The Sheetrock brand name was patented by the U.S. Gypsum Company, but like the folks who make Kleenex brand tissues, this company has given up on correcting people.
Ask for either when you shop and you’ll be taken to the exact same aisle in the store. How to differentiate them if you run into both? You may wind up paying more if you buy the branded version rather than a generic alternative.
How to choose the right drywall for your project
This Old House’s Bob Vila says his go-to thickness will always be ½-inch drywall of any type, unless you’ve got a specific goal in mind that requires extra thick sheets.
Performance preconditions include walls that will be subject to abuse as well as panels designed specifically to reduce fire burn time or mold development.
In these cases, he advises 5/8th-inch drywall that meets specific concerns.
Standard, paper-faced drywall panels are sold in standard sizes: 4- x 8-feet; 4- x 12-feet or 4- x 16-feet. Why the width commonality?
Because sheets are made to be installed uniformly from stud to stud with minimal trimming and cutting. If you must trim a sheet to get a proper fit, it’s easy to do so since these boards score and snap fairly easily using a utility knife.
If you must drill holes, a small rotary tool or a short keyhole saw should do the job efficiently.
Different Drywall Sizes and Dimensions
Though the three aforementioned sizes are most popular (4- x 8-feet; 4- x 12-feet or 4- x 16-feet), that doesn’t mean you can’t find other drywall panel lengths.
According to DIYers writing for TheSpruce.com, it’s possible to find sheets that measure 2- x 2-feet at home improvement and specialty hardware stores.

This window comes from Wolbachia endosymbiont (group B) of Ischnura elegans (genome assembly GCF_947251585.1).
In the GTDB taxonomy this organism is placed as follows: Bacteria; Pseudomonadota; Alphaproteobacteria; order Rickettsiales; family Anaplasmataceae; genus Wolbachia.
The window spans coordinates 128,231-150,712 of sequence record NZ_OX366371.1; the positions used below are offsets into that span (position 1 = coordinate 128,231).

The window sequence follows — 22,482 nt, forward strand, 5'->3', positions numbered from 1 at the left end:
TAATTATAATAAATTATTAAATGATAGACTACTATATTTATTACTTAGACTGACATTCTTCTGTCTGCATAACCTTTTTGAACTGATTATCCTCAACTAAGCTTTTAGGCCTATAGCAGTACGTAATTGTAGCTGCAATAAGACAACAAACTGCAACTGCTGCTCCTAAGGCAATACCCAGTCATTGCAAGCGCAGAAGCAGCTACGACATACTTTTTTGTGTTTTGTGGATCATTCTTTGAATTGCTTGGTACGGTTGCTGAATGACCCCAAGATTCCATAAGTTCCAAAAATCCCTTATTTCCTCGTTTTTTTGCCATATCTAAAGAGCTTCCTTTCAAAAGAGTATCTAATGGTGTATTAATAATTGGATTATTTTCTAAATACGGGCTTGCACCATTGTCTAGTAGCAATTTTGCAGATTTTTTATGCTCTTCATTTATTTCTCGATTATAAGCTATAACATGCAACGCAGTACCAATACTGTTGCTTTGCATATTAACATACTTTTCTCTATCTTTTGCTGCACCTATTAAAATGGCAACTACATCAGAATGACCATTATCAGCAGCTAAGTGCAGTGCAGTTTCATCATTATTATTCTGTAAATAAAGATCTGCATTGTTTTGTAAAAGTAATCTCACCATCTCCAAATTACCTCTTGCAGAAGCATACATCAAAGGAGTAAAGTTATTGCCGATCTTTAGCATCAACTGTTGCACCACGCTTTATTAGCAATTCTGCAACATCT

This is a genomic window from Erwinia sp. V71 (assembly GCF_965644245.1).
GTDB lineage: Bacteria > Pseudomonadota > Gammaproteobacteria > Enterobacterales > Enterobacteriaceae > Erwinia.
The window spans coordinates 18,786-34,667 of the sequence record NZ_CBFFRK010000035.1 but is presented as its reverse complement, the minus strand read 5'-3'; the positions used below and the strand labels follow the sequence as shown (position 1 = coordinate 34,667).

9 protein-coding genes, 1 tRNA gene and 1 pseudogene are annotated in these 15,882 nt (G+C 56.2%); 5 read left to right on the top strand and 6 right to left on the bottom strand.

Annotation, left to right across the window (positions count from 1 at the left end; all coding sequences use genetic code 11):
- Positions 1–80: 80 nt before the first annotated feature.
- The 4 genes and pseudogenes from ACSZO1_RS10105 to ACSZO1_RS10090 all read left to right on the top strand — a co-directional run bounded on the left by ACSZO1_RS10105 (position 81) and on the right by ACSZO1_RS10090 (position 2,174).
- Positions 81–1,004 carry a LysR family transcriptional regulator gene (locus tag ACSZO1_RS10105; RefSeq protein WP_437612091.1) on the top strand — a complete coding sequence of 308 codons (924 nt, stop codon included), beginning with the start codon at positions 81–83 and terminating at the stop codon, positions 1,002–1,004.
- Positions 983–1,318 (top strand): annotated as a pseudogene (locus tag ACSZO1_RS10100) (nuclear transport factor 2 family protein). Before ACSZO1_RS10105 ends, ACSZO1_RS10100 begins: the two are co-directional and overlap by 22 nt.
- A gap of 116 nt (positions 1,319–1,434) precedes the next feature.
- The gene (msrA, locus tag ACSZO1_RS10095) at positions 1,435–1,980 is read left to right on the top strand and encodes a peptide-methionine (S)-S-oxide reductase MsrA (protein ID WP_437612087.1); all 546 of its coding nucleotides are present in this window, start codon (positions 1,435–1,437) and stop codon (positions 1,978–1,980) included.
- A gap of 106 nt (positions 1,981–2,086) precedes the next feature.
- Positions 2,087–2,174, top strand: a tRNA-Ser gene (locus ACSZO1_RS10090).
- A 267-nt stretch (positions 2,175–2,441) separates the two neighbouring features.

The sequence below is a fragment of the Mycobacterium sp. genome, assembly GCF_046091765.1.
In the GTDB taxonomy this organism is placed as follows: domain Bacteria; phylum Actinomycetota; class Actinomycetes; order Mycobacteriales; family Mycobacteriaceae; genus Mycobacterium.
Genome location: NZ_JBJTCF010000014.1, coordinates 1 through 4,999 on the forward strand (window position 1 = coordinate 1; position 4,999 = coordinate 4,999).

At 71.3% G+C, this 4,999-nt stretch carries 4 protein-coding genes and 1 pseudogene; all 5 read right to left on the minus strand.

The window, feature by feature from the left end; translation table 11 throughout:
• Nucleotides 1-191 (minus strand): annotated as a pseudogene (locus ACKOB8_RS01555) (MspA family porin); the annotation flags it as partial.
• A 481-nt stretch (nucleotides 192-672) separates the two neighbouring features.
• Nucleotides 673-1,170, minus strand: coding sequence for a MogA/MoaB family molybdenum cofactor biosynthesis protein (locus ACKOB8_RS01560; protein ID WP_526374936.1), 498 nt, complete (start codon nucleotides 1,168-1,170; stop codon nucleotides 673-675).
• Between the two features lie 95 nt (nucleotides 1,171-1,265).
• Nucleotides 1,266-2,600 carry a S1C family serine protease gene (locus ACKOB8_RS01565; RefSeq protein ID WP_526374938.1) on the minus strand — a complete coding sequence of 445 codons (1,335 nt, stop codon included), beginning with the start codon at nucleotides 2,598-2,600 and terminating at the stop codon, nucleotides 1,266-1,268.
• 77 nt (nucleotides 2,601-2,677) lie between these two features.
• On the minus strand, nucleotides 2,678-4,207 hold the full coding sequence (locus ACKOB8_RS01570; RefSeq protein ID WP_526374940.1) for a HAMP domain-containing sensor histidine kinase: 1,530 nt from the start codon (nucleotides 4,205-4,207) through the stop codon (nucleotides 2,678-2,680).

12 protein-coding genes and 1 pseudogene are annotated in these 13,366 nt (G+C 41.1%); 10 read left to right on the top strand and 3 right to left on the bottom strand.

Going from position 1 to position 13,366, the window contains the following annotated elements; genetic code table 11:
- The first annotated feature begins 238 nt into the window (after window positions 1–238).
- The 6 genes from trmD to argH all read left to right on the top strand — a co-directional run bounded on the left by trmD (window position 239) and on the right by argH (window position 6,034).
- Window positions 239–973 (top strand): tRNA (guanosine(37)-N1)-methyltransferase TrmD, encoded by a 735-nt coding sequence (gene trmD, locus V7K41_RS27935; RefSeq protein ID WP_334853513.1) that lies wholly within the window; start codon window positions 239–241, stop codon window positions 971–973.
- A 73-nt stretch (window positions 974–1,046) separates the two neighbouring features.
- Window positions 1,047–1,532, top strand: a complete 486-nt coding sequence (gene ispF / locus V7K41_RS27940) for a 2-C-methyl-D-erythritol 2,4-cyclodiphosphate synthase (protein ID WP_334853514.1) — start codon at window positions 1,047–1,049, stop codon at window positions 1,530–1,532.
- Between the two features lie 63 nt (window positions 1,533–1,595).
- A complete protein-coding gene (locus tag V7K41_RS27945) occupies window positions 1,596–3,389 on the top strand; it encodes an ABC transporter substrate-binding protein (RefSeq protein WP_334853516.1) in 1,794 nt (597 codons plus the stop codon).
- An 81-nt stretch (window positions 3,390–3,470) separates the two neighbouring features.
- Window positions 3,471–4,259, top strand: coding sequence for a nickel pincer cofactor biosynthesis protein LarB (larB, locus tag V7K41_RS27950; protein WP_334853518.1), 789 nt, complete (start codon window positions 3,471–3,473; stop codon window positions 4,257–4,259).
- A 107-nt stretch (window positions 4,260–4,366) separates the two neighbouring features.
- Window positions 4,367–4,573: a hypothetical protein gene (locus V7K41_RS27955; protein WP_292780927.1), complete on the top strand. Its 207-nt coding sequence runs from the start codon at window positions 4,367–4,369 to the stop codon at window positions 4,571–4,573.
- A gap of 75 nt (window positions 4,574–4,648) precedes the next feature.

These are handy for patching or when dealing with small areas that don’t require full boards. You can also order custom drywall lengths from retailers if you’re willing to pay for it.
Different Drywall Panel Thicknesses
As a rule, you’ll have four thicknesses from which to choose when you shop for drywall: 1/4-inch, 3/8-inch, 1/2-inch and 5/8-inch.
Building codes tend to determine which is appropriate and while ¼-inch sheets are less common than the other two, it’s often preferred by contractors who make it a practice to double wall or who are confronted with curved surfaces that must be flexible enough to bend.
In this circumstance, it helps to dampen the 1/4-inch drywall section slightly in order to conform the section to the curved shape.
Half-inch drywall is standard for most jobs because it’s easy to hang on walls and ceilings and newer ultra-light ½-inch panels are beginning to appear on the market.
The thickest of bunch are preferred for fire-resistance ratings, building codes, unusually-spaced studs, joists that must be accommodated or in cases where ceilings are slated to be texturized.
How much does drywall weigh?
One of the reasons the building industry has introduced newer, ultra-light, ½-inch panels has to do with weight.
These ultra-light versions weigh 13 pounds less than standard ½-inch panels on the market. That stated, you can estimate around 1.6-pounds per square foot or 51.2 pounds per standard sheet.
If you intend to use 5/8-inch thick panels, you could wind up working with 70-pound sheets or possibly heavier weights.
Add in factors that necessary to fabricate drywall sheets designed to fight fires or moderate noise and you could easily run into 4- x 12-inch panels that tip the scales at 125 pounds!